keywords = "CKD, extracellular vesicles, hypertension, podocyte, renovascular hypertension",
author = "Kwon, {Soon Hyo} and Woollard, {John R.} and Ahmed Saad and Garovic, {Vesna D} and Ladan Zand and Jordan, {Kyra L.} and Textor, {Stephen C} and Lerman, {Lilach O}",
year = "2017",
month = "5",
day = "1",
doi = "10.1093/ndt/gfw077",
language = "English (US)",
volume = "32",
pages = "800--807",
journal = "Nephrology Dialysis Transplantation",
issn = "0931-0509",
publisher = "Oxford University Press",
number = "5",

}

TY - JOUR

T1 - Elevated urinary podocyte-derived extracellular microvesicles in renovascular hypertensive patients

AU - Kwon, Soon Hyo

AU - Woollard, John R.

AU - Saad, Ahmed

AU - Garovic, Vesna D

AU - Zand, Ladan

AU - Jordan, Kyra L.

AU - Textor, Stephen C

AU - Lerman, Lilach O

PY - 2017/5/1

Y1 - 2017/5/1

N2 - Background: An increased number of podocyte-derived extracellular vesicles (pEVs) may reflect podocyte injury in renal disease. Elevated glomerular pressure and other insults may injure podocytes, yet it remains unclear whether the numbers of pEVs are altered in hypertensive patients. We tested the hypothesis that urinary pEV levels would be elevated in patients with renovascular hypertension (RVH) compared with essential hypertension (EH) or healthy volunteers (HVs). Methods: We prospectively enrolled patients with EH (n = 30) or RVH (n = 31) to study renal blood flow (RBF) and cortical perfusion using multidetector computed tomography under controlled condition (regulated sodium intake and renin- angiotensin blockade). After isolation fromurine samples, pEVs (nephrin and podocalyxin positive) were characterized by flow cytometry. Fourteen RVH patients were studied again 3 months after stenting or continued medical therapy. HVs (n = 15) served as controls. Results: The fraction of pEV among urinary EVs was elevated in RVH compared with HVs and EH (11.46 6.4, 6.8 6 3.4 and 6.3 6 3.7%, respectively; P 0.001) and remained unchanged after 3 additional months of therapy and after controlling for clinical parameters. However, eGFR- and age-adjusted pEV levels did not correlate with any clinical or renal parameters. Conclusions: In hypertensive patients under controlled conditions, urinary pEV levels are elevated in patients with RVH and low eGFR compared with patients with EH and relatively preserved renal function. These pEVs may reflect podocyte injury secondary to kidney damage, and their levels might represent a novel therapeutic target.

AB - Background: An increased number of podocyte-derived extracellular vesicles (pEVs) may reflect podocyte injury in renal disease. Elevated glomerular pressure and other insults may injure podocytes, yet it remains unclear whether the numbers of pEVs are altered in hypertensive patients. We tested the hypothesis that urinary pEV levels would be elevated in patients with renovascular hypertension (RVH) compared with essential hypertension (EH) or healthy volunteers (HVs). Methods: We prospectively enrolled patients with EH (n = 30) or RVH (n = 31) to study renal blood flow (RBF) and cortical perfusion using multidetector computed tomography under controlled condition (regulated sodium intake and renin- angiotensin blockade). After isolation fromurine samples, pEVs (nephrin and podocalyxin positive) were characterized by flow cytometry. Fourteen RVH patients were studied again 3 months after stenting or continued medical therapy. HVs (n = 15) served as controls. Results: The fraction of pEV among urinary EVs was elevated in RVH compared with HVs and EH (11.46 6.4, 6.8 6 3.4 and 6.3 6 3.7%, respectively; P 0.001) and remained unchanged after 3 additional months of therapy and after controlling for clinical parameters. However, eGFR- and age-adjusted pEV levels did not correlate with any clinical or renal parameters. Conclusions: In hypertensive patients under controlled conditions, urinary pEV levels are elevated in patients with RVH and low eGFR compared with patients with EH and relatively preserved renal function. These pEVs may reflect podocyte injury secondary to kidney damage, and their levels might represent a novel therapeutic target.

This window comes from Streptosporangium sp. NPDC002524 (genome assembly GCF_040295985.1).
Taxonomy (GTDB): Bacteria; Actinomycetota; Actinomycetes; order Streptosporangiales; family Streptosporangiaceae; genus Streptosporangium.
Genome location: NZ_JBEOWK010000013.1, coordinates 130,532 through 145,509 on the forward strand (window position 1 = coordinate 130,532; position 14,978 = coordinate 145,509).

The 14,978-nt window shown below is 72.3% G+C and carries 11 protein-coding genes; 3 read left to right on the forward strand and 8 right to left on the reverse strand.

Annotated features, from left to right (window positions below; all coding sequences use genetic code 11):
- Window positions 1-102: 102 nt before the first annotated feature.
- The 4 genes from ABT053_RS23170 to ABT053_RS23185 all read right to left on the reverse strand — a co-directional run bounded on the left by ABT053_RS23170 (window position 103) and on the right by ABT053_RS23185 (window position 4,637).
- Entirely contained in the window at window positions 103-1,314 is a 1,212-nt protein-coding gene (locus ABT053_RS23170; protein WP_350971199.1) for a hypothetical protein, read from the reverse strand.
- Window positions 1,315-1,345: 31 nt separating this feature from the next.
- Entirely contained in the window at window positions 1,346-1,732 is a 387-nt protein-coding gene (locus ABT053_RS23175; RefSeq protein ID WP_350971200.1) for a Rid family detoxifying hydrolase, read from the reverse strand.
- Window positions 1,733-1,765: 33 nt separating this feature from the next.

KW - CKD

KW - extracellular vesicles

KW - hypertension

KW - podocyte

KW - renovascular hypertension

UR - http://www.scopus.com/inward/record.url?scp=85020236475&partnerID=8YFLogxK

UR - http://www.scopus.com/inward/citedby.url?scp=85020236475&partnerID=8YFLogxK

U2 - 10.1093/ndt/gfw077

DO - 10.1093/ndt/gfw077

M3 - Article

VL - 32

SP - 800

EP - 807

JO - Nephrology Dialysis Transplantation

JF - Nephrology Dialysis Transplantation

SN - 0931-0509

IS - 5

ER -